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Our research topics

For relevant publications see our list of publications
Please also check out our Downloads page for useful software related to our research

General Topics:

Current Projects: Below is a list of topics that we’re working on, with support from the National Science Foundation (NSF) and the US Department of Energy (DOE), focusing on various aspects from the list of general topics above. Citations to selected publications, mostly recent ones, are included for most topics, so you can pull up the article abstracts and read more if you are interested. Most of the publications are behind a paywall. Please email us if you would like to receive a PDF version of an article.
 
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  1. Properties of molecules and extended systems: Electronic structure and molecular dynamics (funded by NSF, Division of Chemistry). Current topics:
     

  2. Metal-ligand bonding in complexes with Platinum Group Metals (PGMs) (funded by DOE, Critical Materials initiative, collaboration with Rob Schurko, Florida State University). The overarching goal of this project is to find out what makes PGEs so special. We hypothesize that much of it has to do with unique metal-ligand bonding. Topics:
     

  3. Actinide and lanthanide complexes: What do magnetic, electric, optical, and spectroscopic properties reveal about 5s shell covalency? (funded by DOE, Heavy Element Chemistry program). Current topics:
     

  4. Lanthanide complexes with interesting electronic structures (funded by DOE, Quantum Information Science (QIS) initiative, collaboration with Eric Schelter, University of Pennsylvania). The project focuses on lanthanide complexes with multiconfigurational electronic ground states, and how such quantum effects may be used in QIS. A recent publication is [344].
    For this project, we implemented the calculation of Natural Transition Orbitals for spin-orbit coupled wavefunctions in OpenMolcas [365], and an eXact 2-Component (X2C) module for calculating the magnetic hyperfine coupling. [339]

Even when it is not stated so explicitly, many of these project involve collaborations with other researchers—often experimentalists—at UB, elsewhere in the US, and internationally.

Why is this interesting and important?

Quantum Mechanics makes it possible to predict, theoretically, from first principles, the behavior of atoms, molecules and solids, i.e. the properties of the atomistic building blocks of everything around us. Solving the relevant equations (with some necessary approximations) requires serious number crunching. Recent advances in computer technology and algorithm development have allowed for the computation and theoretical prediction of the structures and properties, for example, of biomolecules, nano-materials, catalysts, and molecular materials. Such calculations are of great importance in science for at least three major reasons:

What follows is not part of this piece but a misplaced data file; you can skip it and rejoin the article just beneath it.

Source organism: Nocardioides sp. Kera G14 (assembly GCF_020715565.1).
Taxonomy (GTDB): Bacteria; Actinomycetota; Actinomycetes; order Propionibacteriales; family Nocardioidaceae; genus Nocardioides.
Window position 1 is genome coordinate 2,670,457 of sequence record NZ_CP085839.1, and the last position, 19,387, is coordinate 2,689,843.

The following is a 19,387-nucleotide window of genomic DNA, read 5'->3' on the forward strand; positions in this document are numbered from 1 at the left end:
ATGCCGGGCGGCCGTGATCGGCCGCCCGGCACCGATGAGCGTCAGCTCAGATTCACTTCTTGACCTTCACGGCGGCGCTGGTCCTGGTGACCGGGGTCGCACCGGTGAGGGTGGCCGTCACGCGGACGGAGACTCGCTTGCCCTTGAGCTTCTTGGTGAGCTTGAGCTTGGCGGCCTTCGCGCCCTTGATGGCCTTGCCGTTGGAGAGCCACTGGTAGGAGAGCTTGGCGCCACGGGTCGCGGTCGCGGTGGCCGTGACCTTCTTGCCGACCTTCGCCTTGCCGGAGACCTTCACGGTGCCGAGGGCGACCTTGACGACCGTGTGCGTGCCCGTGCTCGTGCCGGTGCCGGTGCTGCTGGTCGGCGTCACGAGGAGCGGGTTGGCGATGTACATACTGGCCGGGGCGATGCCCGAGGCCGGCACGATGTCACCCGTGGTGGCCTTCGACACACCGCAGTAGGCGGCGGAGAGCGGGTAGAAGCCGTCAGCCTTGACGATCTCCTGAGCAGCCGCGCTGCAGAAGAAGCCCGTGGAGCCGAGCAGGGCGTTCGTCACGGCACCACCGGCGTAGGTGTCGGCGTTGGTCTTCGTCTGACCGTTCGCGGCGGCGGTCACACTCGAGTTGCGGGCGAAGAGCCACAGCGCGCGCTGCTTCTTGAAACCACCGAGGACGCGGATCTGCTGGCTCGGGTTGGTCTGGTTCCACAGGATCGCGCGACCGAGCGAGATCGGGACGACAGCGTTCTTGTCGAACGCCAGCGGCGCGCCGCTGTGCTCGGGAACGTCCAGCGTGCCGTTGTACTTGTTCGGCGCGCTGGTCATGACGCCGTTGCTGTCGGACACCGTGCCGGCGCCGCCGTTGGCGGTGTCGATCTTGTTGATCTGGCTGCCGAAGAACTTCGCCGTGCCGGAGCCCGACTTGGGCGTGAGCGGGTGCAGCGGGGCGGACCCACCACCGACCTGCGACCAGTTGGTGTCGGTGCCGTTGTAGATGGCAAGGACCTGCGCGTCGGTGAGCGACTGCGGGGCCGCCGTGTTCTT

1. Calculations can be used to rationalize, after the fact, what has been measured in a laboratory, to explain trends, or to decide which of several possible explanations of an experimental outcome is correct. Sometimes there is very little empirical knowledge available about what causes the signs and trends of observed properties. Theory can be of great help to generate this knowledge.
     

  2. Calculations can be used to design molecules and materials with improved properties, e.g. better performing catalysts, better performing optical materials, or compounds with more precise chemical functions. Theory-assisted or theory-driven design of molecules and materials can enormously speed up the development cycle.
     

  3. Calculations can be used to predict the behavior of yet unknown compounds and materials, or even entirely new chemical and physical phenomena. Exciting stuff! Hopefully someone eventually confirms the new effect, synthesizes the new molecule, and finds a way to make that hitherto unknown material.

Our research is primarily focused on predicting and understanding magnetic, optical and spectroscopic properties of molecules. This is very important: In spectroscopy, for example, scientists study molecules by placing them in static or oscillating electric or magnetic fields of varying frequency and detecting the molecule’s response to the presence of these fields. These spectroscopic methods are among the most powerful tools available to scientists to investigate molecular structure, bonding within molecules, interactions between molecules, their dynamic behavior, and how all this related to the desired functionality and chemistry. There are numerous spectroscopic methods available, depending on the choice of the fields, each one being governed by a different molecular response parameter that can be both measured and calculated. Many interesting properties of advanced materials are also described by such response parameters.

Quantum Chemistry Software

Performing calculations as described above requires quantum chemistry software. The Autschbach research group is active in developing new theoretical methods and accompanying software. In particular, we are active contributors to the open-source NWChem and OpenMolcas quantum chemistry packages, and to the Amsterdam Density Functional suite. ‘In-house’ developments are available on GitHub.

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© 2011 – 2022 J. Autschbach. Any opinions, findings, and conclusions or recommendations expressed here are those of the author and do not necessarily reflect the views of the funding agencies mentioned on this page.